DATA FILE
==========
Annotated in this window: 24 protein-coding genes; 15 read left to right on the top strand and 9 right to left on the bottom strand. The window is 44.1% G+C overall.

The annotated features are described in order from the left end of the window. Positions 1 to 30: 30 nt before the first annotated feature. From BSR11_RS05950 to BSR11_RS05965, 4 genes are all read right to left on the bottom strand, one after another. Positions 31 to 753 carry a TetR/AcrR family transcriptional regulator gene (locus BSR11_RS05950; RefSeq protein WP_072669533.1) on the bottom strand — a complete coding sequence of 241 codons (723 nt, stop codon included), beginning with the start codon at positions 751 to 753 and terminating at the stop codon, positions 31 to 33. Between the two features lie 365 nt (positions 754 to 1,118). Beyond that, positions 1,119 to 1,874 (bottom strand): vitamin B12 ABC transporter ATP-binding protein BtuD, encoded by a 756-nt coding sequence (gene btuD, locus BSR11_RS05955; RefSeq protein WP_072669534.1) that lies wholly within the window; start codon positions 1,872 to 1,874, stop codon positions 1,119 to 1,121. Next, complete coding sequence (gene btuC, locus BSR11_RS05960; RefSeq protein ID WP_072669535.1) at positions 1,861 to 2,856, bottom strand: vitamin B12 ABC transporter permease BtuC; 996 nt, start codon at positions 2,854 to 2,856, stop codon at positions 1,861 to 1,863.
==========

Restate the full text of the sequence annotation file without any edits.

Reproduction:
Annotated in this window: 24 protein-coding genes; 15 read left to right on the top strand and 9 right to left on the bottom strand. The window is 44.1% G+C overall.

The annotated features are described in order from the left end of the window. Positions 1 to 30: 30 nt before the first annotated feature. From BSR11_RS05950 to BSR11_RS05965, 4 genes are all read right to left on the bottom strand, one after another. Positions 31 to 753 carry a TetR/AcrR family transcriptional regulator gene (locus BSR11_RS05950; RefSeq protein WP_072669533.1) on the bottom strand — a complete coding sequence of 241 codons (723 nt, stop codon included), beginning with the start codon at positions 751 to 753 and terminating at the stop codon, positions 31 to 33. Between the two features lie 365 nt (positions 754 to 1,118). Beyond that, positions 1,119 to 1,874 (bottom strand): vitamin B12 ABC transporter ATP-binding protein BtuD, encoded by a 756-nt coding sequence (gene btuD, locus BSR11_RS05955; RefSeq protein WP_072669534.1) that lies wholly within the window; start codon positions 1,872 to 1,874, stop codon positions 1,119 to 1,121. Next, complete coding sequence (gene btuC, locus BSR11_RS05960; RefSeq protein ID WP_072669535.1) at positions 1,861 to 2,856, bottom strand: vitamin B12 ABC transporter permease BtuC; 996 nt, start codon at positions 2,854 to 2,856, stop codon at positions 1,861 to 1,863.